Today I felt somewhat like Arthur Dent.

You may know that character from Douglas Adams’ zany sci-fi novel The Hitchhiker’s Guide to the Galaxy. Arthur awakens one morning to find his home is about to be demolished to make way for a bypass. When he complains that he didn’t know, the bureaucrat in charge of the wrecking crew responds that the plans have been on display at the planning office for nine months. Of course, “on display” actually means hidden away in a basement. Arthur, apparently, never got the memo.

When it turns out that Arthur’s home in a larger sense—planet Earth—is about to be disintegrated by aliens to make way for a hyperspace bypass, and he again says he didn’t know, the extraterrestrial bureaucrats give a similar answer about plans being on display, but this time in the Alpha Centauri system. As Bones said in one of the old “Star Trek” movies, “The bureaucratic mentality is the only constant in the universe.”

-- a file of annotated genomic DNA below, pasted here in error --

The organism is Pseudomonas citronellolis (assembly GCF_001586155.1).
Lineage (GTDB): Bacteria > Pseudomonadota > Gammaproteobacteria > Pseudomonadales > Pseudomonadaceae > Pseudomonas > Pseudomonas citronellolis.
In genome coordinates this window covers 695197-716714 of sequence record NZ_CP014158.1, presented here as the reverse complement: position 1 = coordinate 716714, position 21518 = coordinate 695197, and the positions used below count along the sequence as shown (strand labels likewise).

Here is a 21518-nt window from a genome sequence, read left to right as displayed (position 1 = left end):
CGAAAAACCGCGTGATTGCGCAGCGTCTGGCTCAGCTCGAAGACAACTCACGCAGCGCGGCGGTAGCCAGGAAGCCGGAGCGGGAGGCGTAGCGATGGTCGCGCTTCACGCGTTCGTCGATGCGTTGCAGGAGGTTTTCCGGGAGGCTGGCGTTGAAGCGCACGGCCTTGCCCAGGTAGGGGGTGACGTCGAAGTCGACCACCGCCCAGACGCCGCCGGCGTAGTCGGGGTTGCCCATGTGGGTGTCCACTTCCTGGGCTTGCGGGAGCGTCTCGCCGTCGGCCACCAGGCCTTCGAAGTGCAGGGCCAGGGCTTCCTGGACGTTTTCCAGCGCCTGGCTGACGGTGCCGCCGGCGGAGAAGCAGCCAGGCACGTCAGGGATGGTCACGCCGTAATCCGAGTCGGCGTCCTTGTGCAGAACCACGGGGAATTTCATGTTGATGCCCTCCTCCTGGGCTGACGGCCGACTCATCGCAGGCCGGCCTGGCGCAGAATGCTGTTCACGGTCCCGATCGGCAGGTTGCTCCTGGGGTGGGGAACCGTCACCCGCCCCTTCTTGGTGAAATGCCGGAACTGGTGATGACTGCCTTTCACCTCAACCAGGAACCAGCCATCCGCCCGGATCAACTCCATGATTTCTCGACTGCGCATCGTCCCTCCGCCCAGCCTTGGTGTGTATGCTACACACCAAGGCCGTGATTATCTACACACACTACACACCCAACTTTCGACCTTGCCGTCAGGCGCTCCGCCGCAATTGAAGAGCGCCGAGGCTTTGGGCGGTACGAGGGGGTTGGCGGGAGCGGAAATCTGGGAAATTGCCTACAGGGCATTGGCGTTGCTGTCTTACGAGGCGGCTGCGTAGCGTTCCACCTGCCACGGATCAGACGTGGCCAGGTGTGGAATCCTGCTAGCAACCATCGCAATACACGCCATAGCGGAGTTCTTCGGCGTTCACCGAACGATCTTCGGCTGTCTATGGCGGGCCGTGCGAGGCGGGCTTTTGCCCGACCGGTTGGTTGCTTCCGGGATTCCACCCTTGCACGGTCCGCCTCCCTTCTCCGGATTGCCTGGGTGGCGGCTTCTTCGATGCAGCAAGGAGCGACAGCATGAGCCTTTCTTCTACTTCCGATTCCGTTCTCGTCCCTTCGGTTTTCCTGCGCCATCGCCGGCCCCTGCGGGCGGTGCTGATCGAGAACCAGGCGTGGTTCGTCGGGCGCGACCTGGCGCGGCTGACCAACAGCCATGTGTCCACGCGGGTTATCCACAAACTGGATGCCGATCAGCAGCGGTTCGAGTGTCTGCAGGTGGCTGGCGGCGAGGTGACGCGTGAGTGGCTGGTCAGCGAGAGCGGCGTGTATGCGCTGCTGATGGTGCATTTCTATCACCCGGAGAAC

Arthur was expected to know something he couldn’t possibly have known, and that’s why I identified with him this morning as I tried to install a new router and connect, after the installation, to the Internet. The little detail I suppose I was expected to know, and found nowhere in the very sketchy instructions, was that I had to unplug my modem after installation to reset it before I attempted to connect. I had to call my ISP tech support before I was made privy to that little fact.

I’m reminded of the VCR/DVD combo instructions that expected me to intuit the step they left out about programming. But I’m also thinking of the way dysfunctional systems from governments to churches to corporations to families operate. The unreasonable expectation that people should possess knowledge they could not possibly have is the common denominator in them all. There’s always some regulation or a way of behaving or an essential detail of a plan that’s assumed by insiders to be known by all. But of course it’s not, and that’s how dysfunctional systems and people keep their power.

The whole experience with the router has made me all the more determined to communicate clearly, not to assume people know things I might know or have had experiences I have had. I never made a New Year’s resolution, but maybe I just did.

© 2010 Tom Cheatham